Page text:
Aimee Olexy's guide to the Mushroom Festival in Kennett Square

When I decided to move to Kennett Square 12 years ago, one of the reasons was the mushrooms. I’d grown up only a few miles away, and I knew the area well.  I thought a town with a mushroom festival was perfect for me.  I loved Jamie Wyeth’s shadowy painting Mushroom Picker. I loved all things tie-dyed and earthy. I figured I’d fit right in.

In a sense, you could call me a mushroom aficionado.When I ran restaurants in California, I’d spend hours hanging out at Cafe Beaujolais in Mendocino, eating fistfuls of rare candy cap mushrooms. In Anderson Valley, I walked the woods for exotic varieties, such as false truffles, puff balls, and earth stars. In Crested Butte, Colo., I collected pig’s ears. Once in Chester County, I accidentally stepped on black chanterelles in the Brandywine Laurels. At home in West Marlborough, morels grew in the cracks of my mom’s front porch.

When I was at Django, the BYOB in Society Hill in 2001, mushrooms were a staple of the menu. And six years later, when Talula’s Table was launched, it was my idea to put it in the heart of  mushroom country, Kennett Square.

I was excited to take part in Kennett Square’s annual Mushroom Festival in the first year Talula’s was open, but I had trouble finding actual mushrooms and enough interesting things to eat made with mushrooms. In my second year, I resolved to change that: at Talula’s Table, we made exotic mushroom grab bags and sent festivalgoers home with a DIY dinner recipe. Since then, we’ve gone a little mushroom crazy: concocting mushroom cream puffs, mushroom brownies, mushroom mac and cheese, mushroom bread pudding, mushroom quiche, crepes, sausages, and more.  For this year’s festival, we’re working on a mushroom maple cappuccino.

Sept. 9 and 10 marks the 32nd Kennett Square Mushroom Festival, and I can assure you that mushrooms really do abound. What started as a one-block event to raise money for local high school scholarships has mushroomed into a milelong stretch of more than 250 vendors, culinary events, and children’s entertainment that is expected to draw 100,000  attendants.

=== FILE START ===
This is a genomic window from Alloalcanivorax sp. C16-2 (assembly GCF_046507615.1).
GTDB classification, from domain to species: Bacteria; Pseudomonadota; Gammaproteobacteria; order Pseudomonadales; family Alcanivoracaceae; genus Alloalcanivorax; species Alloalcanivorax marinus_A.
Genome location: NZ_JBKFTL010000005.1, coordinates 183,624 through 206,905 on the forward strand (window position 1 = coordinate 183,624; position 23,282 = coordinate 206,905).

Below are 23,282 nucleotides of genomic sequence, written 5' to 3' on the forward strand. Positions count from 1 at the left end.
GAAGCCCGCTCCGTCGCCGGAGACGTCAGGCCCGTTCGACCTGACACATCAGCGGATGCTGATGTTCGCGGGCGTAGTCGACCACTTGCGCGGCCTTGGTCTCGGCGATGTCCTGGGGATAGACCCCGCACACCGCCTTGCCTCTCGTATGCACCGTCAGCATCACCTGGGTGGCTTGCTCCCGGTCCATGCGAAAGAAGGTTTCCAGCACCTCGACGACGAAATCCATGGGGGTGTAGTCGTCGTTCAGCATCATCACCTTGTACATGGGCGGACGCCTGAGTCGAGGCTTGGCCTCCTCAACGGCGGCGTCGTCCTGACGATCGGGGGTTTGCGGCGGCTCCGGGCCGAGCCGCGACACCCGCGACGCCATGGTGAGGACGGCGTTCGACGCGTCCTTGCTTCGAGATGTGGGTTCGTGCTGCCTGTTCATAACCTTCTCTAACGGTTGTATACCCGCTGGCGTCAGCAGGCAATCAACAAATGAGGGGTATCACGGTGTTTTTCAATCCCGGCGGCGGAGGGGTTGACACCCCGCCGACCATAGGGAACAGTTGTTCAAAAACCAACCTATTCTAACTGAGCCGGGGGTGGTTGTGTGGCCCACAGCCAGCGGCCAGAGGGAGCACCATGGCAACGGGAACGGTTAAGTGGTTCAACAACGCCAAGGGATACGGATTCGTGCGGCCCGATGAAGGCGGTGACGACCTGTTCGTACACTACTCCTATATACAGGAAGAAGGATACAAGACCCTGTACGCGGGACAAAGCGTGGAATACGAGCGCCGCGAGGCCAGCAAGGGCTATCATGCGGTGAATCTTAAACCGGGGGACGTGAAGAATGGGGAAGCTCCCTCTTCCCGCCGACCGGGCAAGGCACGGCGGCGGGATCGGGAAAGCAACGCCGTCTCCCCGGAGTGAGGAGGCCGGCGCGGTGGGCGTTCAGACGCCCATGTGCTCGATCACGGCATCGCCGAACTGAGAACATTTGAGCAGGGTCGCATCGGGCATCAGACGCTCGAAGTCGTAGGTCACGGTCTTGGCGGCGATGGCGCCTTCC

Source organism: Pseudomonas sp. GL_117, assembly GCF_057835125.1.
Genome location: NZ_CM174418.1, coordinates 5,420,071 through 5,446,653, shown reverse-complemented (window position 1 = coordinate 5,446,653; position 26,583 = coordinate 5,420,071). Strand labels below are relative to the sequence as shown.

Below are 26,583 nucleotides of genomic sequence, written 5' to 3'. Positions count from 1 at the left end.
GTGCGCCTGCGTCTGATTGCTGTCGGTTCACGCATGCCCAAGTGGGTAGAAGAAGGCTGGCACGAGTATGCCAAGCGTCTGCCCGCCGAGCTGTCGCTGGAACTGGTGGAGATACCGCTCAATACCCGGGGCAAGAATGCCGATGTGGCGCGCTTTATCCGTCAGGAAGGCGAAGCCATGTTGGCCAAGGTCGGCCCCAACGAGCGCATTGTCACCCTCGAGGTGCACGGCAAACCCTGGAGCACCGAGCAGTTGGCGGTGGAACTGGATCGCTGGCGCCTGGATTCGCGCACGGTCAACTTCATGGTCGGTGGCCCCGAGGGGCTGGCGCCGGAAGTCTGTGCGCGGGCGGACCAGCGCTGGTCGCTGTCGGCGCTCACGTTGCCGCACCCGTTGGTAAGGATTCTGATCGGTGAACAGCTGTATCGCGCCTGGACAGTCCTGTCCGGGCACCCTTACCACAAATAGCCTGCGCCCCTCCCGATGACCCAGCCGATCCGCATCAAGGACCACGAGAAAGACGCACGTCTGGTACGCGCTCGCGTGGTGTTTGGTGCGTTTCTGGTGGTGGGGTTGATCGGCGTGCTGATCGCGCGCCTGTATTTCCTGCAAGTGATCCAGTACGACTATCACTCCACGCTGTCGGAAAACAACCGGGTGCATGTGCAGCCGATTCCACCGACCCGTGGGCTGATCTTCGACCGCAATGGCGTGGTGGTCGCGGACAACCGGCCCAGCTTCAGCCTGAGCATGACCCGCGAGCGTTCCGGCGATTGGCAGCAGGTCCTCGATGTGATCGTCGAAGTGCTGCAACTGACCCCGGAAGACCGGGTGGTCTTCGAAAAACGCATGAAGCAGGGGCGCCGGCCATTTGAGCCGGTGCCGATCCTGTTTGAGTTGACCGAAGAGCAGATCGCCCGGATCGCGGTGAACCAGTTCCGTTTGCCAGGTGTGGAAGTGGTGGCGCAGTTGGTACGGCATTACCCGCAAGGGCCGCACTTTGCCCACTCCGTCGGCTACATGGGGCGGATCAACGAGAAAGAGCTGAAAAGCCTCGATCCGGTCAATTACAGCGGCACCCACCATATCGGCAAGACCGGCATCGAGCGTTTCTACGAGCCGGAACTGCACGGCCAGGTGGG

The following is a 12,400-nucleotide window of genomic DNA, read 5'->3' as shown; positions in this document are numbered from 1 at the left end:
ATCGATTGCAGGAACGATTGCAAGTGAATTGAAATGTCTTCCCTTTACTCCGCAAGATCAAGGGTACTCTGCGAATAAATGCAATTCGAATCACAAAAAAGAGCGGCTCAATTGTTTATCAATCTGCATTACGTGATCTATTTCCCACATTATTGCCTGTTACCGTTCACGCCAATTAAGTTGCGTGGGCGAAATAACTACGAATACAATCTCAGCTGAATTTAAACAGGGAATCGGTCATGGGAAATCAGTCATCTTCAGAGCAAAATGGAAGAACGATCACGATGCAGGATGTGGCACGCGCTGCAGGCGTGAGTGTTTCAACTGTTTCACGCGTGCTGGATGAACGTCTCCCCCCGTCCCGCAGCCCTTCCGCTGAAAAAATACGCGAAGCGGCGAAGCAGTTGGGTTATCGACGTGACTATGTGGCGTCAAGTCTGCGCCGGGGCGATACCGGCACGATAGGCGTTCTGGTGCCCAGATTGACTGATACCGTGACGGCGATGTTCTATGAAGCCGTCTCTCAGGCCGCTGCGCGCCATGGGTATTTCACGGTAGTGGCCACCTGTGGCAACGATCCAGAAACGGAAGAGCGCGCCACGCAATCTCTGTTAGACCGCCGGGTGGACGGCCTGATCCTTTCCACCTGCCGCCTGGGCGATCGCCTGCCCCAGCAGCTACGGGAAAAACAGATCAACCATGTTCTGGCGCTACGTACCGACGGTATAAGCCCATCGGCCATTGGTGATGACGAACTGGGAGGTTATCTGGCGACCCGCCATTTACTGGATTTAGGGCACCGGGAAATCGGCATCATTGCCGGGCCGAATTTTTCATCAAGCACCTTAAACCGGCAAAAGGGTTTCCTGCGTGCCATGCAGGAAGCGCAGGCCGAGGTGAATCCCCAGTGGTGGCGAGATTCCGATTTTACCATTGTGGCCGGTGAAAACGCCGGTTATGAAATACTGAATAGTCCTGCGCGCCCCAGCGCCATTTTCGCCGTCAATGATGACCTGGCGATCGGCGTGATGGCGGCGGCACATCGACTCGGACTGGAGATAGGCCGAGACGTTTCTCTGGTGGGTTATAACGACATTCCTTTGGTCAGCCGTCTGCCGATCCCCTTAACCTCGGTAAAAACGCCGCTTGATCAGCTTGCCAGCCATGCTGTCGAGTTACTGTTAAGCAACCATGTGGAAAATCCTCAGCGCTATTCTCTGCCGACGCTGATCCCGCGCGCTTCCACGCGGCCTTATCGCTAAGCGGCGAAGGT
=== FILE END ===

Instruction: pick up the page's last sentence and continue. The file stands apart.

There are all the events the community has come to love, such as the Cute as a (Mushroom) Button Baby Photo Contest, the Antique and Classic Car Show, the puppet shows, the juggling, and music (this year, 10,000 Maniacs will perform at 8 p.m. Saturday). And  there are also several mushroom-centric culinary demonstrations, an amateur mushroom-cooking competition, and a battle for the best mushroom soup in the Brandywine Valley.

Here are my recommendations for the highlights of the festival:

The Growers’ Exhibit – This is an amazing way to educate yourself about mushrooms.  Have you ever seen the lunar landscape of mushrooms growing in their compost medium?  It is an unforgettable sight.

Challenge Butter Sautéed Shrooms – First year ever! Taste the pure marriage of sweet button mushrooms and silky California butter.

Woodside Creamery – Farmstead, farm-made Jersey milk, pumpkin mushroom ice cream.  Woodside does it right.

The Mushroom Cap – Try the Snack N Shrooms, the all-natural, dried mushroom jerky from this famous little mushroom boutique.

The Woodlands at Phillips Mushroom Farms – This is a step outside town and worth a visit.  Walk through a mushroom museum, a growing room, and a store with mushroom goodies galore.

Green Eyed Lady & Scout and Annie – Our favorite vintage gals for gifts, clothing, furniture, and rare midcentury mushroom memorabilia.

James Beard Foundation Blended Burger Project – Sample these scrumptious mushroom-blended burgers on Sunday.

Talula’s Table – The cafe and store will be offering mushroom dips, mushroom macaroni, and mushroom risotto, among many mushroom treats.

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